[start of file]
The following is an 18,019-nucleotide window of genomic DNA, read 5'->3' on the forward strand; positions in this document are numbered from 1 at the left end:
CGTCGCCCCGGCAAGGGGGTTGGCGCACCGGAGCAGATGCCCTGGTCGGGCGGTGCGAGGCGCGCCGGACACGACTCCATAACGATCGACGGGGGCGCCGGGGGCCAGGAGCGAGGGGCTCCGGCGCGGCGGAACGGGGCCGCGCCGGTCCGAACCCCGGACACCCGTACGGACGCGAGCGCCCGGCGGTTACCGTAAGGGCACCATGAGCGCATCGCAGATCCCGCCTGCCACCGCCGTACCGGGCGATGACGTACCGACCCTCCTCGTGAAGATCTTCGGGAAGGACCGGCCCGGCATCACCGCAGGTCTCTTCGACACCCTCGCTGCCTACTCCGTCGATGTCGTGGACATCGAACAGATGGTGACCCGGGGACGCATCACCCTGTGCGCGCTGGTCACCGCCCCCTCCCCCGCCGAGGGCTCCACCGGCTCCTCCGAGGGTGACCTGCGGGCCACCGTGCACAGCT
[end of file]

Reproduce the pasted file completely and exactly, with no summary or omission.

The following is an 18,019-nucleotide window of genomic DNA, read 5'->3' on the forward strand; positions in this document are numbered from 1 at the left end:
CGTCGCCCCGGCAAGGGGGTTGGCGCACCGGAGCAGATGCCCTGGTCGGGCGGTGCGAGGCGCGCCGGACACGACTCCATAACGATCGACGGGGGCGCCGGGGGCCAGGAGCGAGGGGCTCCGGCGCGGCGGAACGGGGCCGCGCCGGTCCGAACCCCGGACACCCGTACGGACGCGAGCGCCCGGCGGTTACCGTAAGGGCACCATGAGCGCATCGCAGATCCCGCCTGCCACCGCCGTACCGGGCGATGACGTACCGACCCTCCTCGTGAAGATCTTCGGGAAGGACCGGCCCGGCATCACCGCAGGTCTCTTCGACACCCTCGCTGCCTACTCCGTCGATGTCGTGGACATCGAACAGATGGTGACCCGGGGACGCATCACCCTGTGCGCGCTGGTCACCGCCCCCTCCCCCGCCGAGGGCTCCACCGGCTCCTCCGAGGGTGACCTGCGGGCCACCGTGCACAGCT